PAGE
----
Street Criminals Target International Students

by Kim Doyoun

Cal Anderson Park after dark/NCC

Cal Anderson Park after dark/NCC

International students studying in Seattle are often targeted by criminals. Shin Young, Park, a female student of Seattle Central Community College (SCCC), came out from the Bauhaus Café on Pine Street in Capital Hill around 12 am after finished her study. Because of rain, the streets were already quiet and dark.

By the time she was almost passing Virginia street, She noticed someone started tailgating her. Just before she quickened her steps, she felt something poke her back.

“He had a gun. I froze and could not even move with fear,” Shin Young says. “He threatened me to give my bag. I immediately passed my bag to him, and he ran away with my bag towards a car that was waiting for him, and the car quickly disappeared from my sight. After few minutes, the police officer found me squatting on the ground and helped me out.”

“The police officer tried to make me calm down first, and then explain that it happens a lot in Seattle, and I should have not walked alone at that late night. He also explained that the criminal must had been waiting for a target like me, and they often seek for their targets in downtown, so they can easily get disappeared because of the complexity of the roads and proximity to freeways.”

She was not only victim. O-Mi, Na, a student at SCCC also experienced a robbery on January 7th on Broadway. She goes to a studio in Bothell every day to paint her works, and usually gets home at late night.

She finished her picture and was on the way home. “Every time I am on the way to my home from the studio, there are only few or no people on the street.” O-Mi, says. “I was walking down the Broadway and I was about to across the park, right behind of the school gym. At the moment I reached the entry of the park, I felt two guys were staring at me. I was scared and started to walk faster, but they suddenly started to chase me. Then, one of them blocked my way and asked for money. I was in a mortal fright and gave them my wallet, and then they ran away.”

After that happened, She changed her class schedules to the early morning classes, so she goes to the studio at noon times and gets home before nightfall. “Even though I am so tired because of my changed schedule, it is still better than walking alone at night.” O-Mi, says.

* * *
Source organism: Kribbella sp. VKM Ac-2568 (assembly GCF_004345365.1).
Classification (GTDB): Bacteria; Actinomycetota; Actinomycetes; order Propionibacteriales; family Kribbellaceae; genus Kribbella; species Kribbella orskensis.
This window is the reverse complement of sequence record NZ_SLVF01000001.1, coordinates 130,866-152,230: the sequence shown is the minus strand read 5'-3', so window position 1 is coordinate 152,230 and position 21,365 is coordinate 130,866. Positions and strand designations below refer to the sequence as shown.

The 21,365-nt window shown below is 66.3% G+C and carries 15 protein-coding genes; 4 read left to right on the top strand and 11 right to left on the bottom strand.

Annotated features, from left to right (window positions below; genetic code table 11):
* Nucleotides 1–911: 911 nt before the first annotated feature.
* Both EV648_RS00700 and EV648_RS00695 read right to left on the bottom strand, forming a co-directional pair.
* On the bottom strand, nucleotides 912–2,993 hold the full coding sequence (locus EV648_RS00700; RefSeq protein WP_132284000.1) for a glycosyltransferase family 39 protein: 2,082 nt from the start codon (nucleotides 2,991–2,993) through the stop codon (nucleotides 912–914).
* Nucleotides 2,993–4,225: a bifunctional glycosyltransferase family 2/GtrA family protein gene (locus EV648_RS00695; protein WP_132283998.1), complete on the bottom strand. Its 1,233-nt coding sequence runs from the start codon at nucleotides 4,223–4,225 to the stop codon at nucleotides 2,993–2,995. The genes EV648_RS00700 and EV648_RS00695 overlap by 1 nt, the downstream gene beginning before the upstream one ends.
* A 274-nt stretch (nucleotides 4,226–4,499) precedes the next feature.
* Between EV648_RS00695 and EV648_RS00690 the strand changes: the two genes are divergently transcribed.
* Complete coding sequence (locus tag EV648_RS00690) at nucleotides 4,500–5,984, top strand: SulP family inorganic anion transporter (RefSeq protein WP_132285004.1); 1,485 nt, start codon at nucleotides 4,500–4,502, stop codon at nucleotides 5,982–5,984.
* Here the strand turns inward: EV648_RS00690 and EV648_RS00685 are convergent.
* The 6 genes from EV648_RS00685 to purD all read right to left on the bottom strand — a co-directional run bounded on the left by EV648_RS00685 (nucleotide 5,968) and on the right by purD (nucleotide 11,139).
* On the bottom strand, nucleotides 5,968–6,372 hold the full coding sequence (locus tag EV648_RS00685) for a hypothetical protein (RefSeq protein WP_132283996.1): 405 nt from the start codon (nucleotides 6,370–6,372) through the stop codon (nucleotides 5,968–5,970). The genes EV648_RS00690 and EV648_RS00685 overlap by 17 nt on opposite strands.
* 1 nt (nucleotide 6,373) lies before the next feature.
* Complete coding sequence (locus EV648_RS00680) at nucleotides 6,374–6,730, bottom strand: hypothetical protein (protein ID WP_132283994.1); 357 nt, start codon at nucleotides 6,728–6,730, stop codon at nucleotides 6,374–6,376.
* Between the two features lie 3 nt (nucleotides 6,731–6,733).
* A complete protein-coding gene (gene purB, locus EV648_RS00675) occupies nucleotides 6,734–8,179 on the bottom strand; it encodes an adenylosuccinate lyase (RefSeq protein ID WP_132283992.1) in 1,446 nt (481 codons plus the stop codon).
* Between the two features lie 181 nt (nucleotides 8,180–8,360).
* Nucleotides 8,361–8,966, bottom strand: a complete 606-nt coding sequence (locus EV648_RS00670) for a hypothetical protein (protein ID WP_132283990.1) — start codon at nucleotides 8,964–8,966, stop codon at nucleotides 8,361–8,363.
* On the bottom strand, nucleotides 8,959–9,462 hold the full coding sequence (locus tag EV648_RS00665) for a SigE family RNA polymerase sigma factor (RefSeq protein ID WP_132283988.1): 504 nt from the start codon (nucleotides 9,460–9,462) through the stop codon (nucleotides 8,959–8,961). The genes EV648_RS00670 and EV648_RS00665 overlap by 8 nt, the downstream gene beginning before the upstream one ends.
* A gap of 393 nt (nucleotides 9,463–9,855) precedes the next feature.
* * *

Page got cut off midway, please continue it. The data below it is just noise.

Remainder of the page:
Alice Kim, also a student of SCCC, was victimized a month ago. She says “I was robbed two hundred dollar cash, wallet, and bag but I could not do anything because I was afraid that they might retaliate against me if I called police and they were arrested.”

A lot of students of SCCC experienced robberies. However, the students at SCCC actually do not think that they also could be a victim of robbery.

Mia Bailey, an ESL teacher at SCCC who also runs a small business geared toward International exchange students, says “I cannot say that the criminals are especially targeting the international students, because anybody can be a target for the crime. However, the problem is that some of the international students look vulnerable, and they are not paying attention to their surroundings.”

One of Korean club members of SCCC, Kyung Hoon, Park says “I have not experienced the robbery though I can tell that the number of victims of robbery is increasing. Not American students, but many of my Asian female students suffered from the street robberies.”

Mia says “In order to prevent from being targets, international students have to pay attention to their surroundings, and use common senses. For example, taking hundred dollar bill out of a wallet in the crowd, or walking down the dark corner alone will easily grab the criminal’s attentions.”

O-Mi, Na adds, “We all are exposed to some dangers, but those dangerous cases may arise from our carelessness.”

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